village, located 1200 meters above sea level near the Celano-Foggia sheep-track,
not far from the source of the river Trigno, is surrounded by pasturelands. In
the Longobard period the village was part of the terra Burellensis,
whose chief town was Pietrabbondante. There are those who claim that the name of
the village originates from the Norman name Girard, a “condottiere”
who took part in the first Crusade.
The layout of the burgh is characterised by a wide central space with an
approximately elliptical shape (it may originally have been used as a sheep pen)
surrounded by very simple dwellings with roofs that slope towards the centre and
with evident modularity of the buildings. The baronial residence, which can be
dated back to a period subsequent to the origins of the burgh, and the later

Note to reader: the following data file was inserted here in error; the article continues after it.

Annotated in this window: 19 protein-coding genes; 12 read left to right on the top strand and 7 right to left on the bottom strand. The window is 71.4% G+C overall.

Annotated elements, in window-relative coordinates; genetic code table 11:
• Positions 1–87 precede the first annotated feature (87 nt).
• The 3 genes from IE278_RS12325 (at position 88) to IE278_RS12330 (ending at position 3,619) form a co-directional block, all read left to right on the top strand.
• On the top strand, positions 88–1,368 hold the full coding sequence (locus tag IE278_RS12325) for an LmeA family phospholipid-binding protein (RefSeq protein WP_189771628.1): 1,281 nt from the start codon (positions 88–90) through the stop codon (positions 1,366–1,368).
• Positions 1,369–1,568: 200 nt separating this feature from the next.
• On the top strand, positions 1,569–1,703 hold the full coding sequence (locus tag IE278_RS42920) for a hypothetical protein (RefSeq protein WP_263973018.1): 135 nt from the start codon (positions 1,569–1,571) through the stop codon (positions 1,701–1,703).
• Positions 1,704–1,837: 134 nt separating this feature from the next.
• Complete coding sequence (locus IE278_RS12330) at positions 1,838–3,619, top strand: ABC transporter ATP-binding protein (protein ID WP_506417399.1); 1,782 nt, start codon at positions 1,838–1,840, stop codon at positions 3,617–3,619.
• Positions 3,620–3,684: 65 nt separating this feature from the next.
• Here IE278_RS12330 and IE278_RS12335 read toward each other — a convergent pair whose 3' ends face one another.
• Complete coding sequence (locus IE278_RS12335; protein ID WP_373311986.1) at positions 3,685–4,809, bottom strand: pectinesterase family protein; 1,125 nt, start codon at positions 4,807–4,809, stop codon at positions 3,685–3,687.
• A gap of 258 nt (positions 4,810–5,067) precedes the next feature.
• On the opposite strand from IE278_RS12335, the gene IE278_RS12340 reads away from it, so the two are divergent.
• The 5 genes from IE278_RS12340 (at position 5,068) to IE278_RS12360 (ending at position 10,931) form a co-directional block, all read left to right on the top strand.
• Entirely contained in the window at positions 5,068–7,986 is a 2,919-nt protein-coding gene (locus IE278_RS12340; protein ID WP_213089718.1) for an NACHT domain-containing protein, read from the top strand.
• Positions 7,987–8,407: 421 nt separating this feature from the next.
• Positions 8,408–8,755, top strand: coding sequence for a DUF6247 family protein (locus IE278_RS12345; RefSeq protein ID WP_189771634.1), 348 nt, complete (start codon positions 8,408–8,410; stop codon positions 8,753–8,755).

curtain towers, were integrated in this complex without altering its nature or
balance. The buildings have very thick walls, capable of withstanding the thrust
of the great vaulted structures on the ground floor. There are two entrances
into the courtyard, diametrically opposing each other and situated at different
levels to facilitate the runoff of rainwater. The layout of the burgh is
rendered even more unusual by the presence of the church of Saint Nicholas which
has a sturdy, squat bell tower flanked by a loggia; these buildings project from
the front line of the houses.
A few kilometres from the burgh there are the remains of the small church of St.
Angel, which dates back to the early Middle Ages and was erected on an Italic
temple. Cyclopean walls can be seen on the mountains surrounding the village.